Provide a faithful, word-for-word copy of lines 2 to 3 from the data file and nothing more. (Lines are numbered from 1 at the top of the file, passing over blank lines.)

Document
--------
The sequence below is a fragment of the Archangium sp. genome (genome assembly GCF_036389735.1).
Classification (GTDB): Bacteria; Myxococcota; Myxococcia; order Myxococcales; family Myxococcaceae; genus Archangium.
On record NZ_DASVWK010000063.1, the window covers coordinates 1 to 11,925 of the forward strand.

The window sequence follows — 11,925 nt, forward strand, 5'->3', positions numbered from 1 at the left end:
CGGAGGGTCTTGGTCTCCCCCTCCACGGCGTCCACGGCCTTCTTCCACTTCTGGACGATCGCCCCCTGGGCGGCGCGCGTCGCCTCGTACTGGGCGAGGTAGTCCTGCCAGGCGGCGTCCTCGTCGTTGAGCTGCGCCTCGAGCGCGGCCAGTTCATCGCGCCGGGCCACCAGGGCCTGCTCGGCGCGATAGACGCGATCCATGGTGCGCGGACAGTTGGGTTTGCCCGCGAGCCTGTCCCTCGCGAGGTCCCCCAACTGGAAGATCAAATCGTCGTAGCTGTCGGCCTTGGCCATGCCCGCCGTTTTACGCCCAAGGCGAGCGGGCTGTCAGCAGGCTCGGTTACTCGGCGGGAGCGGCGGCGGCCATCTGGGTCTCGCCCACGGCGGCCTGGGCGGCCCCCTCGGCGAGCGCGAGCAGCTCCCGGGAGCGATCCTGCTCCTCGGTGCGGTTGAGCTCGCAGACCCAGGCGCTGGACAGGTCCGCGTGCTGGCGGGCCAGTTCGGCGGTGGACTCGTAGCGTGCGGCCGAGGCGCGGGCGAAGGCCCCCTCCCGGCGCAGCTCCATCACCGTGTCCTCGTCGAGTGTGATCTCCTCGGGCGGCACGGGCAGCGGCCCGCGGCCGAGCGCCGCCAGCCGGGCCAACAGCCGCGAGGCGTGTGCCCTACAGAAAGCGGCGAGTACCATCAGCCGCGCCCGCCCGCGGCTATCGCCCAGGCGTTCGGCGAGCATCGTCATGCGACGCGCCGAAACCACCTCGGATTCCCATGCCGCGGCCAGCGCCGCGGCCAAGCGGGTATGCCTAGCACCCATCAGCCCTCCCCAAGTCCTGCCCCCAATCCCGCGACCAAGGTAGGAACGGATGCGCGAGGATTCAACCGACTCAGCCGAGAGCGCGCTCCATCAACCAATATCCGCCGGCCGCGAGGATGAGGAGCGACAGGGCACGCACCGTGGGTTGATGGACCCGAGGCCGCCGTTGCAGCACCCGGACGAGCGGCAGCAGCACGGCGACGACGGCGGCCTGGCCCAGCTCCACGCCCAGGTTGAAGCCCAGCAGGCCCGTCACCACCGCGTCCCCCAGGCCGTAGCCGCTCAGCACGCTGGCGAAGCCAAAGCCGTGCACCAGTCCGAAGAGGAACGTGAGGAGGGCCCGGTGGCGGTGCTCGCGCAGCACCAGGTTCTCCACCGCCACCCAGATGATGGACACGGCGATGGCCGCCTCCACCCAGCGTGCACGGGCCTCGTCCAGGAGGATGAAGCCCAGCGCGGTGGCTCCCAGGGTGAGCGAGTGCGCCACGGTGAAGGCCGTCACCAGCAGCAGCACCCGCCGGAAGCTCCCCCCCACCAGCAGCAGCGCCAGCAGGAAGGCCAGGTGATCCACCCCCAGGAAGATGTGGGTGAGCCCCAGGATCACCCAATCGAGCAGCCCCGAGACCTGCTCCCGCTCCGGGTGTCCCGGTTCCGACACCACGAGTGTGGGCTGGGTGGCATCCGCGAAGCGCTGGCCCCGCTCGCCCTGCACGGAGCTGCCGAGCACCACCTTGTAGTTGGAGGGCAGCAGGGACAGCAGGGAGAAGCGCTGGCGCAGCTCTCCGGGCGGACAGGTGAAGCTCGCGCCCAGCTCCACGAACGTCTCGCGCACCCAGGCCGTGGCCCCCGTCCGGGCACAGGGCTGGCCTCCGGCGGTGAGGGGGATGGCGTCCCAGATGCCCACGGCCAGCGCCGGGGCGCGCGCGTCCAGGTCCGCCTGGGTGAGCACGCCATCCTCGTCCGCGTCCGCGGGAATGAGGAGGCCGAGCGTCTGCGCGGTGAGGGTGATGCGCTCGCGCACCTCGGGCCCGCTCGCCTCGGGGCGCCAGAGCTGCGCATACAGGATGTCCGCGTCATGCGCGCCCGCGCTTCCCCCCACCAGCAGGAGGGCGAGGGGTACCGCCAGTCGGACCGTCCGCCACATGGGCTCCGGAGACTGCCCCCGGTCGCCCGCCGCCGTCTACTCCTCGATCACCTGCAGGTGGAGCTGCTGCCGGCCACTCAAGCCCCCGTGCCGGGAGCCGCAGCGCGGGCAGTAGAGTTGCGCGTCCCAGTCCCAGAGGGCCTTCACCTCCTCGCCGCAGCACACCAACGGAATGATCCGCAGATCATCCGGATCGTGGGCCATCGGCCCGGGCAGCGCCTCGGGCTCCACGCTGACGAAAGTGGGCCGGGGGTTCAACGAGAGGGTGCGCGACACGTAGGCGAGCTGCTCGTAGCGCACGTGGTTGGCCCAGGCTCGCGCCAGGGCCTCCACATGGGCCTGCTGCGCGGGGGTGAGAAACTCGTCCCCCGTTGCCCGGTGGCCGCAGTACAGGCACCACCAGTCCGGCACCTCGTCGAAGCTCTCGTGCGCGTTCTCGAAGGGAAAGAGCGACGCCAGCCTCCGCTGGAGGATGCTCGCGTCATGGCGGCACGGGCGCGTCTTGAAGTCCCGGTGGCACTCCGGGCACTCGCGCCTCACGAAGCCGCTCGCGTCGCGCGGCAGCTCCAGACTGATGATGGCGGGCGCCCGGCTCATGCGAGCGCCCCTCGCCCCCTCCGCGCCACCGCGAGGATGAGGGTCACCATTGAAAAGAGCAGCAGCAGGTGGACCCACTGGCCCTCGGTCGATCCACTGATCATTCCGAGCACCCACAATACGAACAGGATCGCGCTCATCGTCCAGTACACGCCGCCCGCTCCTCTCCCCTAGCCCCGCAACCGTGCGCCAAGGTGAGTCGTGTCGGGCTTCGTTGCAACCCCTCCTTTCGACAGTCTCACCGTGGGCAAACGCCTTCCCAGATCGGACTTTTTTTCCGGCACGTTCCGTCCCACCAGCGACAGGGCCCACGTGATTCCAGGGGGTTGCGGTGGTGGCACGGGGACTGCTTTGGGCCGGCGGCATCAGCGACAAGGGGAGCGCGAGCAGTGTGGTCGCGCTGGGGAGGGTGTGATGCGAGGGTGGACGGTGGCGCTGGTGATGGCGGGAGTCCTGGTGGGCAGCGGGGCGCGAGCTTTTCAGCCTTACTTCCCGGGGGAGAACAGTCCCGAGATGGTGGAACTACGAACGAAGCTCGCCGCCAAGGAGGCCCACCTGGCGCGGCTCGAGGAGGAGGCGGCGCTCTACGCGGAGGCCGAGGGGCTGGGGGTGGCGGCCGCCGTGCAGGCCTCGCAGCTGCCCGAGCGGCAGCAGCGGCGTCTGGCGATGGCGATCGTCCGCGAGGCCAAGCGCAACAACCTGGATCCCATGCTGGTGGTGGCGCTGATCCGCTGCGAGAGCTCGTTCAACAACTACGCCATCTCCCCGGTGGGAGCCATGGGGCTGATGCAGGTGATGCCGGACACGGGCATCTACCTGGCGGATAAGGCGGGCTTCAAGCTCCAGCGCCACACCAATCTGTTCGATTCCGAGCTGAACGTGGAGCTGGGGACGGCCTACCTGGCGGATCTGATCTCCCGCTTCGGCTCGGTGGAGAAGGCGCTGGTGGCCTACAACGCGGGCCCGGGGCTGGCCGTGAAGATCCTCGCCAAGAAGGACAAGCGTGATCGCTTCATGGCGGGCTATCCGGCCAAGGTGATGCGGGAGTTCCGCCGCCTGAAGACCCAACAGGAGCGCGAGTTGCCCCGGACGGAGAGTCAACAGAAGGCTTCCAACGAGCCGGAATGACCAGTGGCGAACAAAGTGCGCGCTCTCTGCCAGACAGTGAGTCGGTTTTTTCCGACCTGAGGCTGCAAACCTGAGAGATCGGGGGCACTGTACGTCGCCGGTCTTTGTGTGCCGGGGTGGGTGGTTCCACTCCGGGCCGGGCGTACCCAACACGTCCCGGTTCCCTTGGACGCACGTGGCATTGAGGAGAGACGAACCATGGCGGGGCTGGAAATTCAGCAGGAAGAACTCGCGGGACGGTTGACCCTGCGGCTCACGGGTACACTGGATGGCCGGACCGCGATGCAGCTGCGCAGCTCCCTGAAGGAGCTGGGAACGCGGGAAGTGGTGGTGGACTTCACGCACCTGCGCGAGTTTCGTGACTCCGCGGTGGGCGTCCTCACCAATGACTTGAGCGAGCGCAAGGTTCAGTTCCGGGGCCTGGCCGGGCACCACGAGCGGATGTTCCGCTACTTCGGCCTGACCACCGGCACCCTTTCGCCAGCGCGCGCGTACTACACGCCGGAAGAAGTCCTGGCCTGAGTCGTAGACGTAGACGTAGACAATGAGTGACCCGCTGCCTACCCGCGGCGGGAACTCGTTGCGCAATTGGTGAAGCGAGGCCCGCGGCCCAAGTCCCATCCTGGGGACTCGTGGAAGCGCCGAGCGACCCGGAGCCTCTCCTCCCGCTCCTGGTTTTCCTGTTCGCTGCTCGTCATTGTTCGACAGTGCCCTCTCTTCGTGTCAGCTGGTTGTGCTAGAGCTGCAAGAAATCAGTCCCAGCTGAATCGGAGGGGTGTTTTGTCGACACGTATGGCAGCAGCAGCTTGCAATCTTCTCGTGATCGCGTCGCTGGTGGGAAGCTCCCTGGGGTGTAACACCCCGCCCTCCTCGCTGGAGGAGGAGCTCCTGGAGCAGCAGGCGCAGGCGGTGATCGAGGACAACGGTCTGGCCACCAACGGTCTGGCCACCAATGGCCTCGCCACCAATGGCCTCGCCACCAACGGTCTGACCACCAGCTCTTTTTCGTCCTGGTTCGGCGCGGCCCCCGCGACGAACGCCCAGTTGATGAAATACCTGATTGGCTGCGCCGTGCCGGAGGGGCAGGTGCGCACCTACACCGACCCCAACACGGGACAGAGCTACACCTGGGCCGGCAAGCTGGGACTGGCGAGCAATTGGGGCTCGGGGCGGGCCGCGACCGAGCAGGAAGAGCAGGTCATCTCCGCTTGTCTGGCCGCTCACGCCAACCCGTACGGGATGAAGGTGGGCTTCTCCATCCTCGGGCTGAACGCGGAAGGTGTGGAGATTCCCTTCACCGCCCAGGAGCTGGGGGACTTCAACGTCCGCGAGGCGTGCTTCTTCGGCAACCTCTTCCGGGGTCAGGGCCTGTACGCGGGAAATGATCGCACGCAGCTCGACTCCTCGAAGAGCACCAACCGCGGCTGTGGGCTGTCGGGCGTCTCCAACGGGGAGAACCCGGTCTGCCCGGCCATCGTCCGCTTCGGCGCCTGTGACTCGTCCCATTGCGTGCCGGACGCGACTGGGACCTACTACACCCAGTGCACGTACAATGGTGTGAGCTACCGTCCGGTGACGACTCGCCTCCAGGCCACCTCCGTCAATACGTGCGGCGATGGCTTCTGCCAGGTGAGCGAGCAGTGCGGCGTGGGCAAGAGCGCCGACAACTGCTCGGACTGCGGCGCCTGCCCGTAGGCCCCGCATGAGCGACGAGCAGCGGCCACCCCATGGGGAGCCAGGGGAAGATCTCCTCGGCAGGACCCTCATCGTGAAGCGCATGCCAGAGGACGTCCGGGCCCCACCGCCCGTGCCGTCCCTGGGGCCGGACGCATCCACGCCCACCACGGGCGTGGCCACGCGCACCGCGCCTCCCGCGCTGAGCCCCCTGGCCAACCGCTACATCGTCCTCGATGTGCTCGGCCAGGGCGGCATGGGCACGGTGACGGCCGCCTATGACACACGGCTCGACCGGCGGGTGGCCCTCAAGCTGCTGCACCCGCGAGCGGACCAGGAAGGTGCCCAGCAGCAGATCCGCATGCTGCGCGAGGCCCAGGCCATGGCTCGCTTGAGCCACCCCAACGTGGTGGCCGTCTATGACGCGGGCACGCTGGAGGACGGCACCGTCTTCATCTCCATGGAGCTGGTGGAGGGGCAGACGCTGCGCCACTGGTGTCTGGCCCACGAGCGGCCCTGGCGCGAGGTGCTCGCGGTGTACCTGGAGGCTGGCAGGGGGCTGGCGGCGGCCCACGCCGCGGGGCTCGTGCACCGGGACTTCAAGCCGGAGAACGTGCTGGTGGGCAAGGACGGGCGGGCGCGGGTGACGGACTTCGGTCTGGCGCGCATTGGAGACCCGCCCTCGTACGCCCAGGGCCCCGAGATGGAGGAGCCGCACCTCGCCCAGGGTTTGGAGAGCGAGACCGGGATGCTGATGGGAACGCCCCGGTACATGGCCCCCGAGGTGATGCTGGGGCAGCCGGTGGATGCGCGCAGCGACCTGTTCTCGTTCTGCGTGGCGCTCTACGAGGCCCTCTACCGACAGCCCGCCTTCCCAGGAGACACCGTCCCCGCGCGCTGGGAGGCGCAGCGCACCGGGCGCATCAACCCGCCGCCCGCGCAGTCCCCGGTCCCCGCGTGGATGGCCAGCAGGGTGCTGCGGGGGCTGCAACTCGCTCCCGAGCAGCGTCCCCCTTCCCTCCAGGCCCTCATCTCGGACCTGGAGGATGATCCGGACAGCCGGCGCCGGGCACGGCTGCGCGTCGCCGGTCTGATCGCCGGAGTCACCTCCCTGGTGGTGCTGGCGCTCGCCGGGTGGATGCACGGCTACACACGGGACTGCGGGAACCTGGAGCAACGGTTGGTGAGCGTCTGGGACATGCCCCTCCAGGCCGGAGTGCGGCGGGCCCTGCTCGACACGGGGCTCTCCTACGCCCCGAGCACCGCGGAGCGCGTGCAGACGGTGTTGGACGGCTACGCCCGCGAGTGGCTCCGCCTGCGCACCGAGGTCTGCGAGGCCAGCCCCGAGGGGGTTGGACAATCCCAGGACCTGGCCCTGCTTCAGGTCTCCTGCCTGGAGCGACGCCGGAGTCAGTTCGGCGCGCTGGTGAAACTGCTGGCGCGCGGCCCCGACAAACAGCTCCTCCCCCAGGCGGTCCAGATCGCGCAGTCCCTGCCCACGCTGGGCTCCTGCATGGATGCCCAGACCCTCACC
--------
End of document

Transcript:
Classification (GTDB): Bacteria; Myxococcota; Myxococcia; order Myxococcales; family Myxococcaceae; genus Archangium.
On record NZ_DASVWK010000063.1, the window covers coordinates 1 to 11,925 of the forward strand.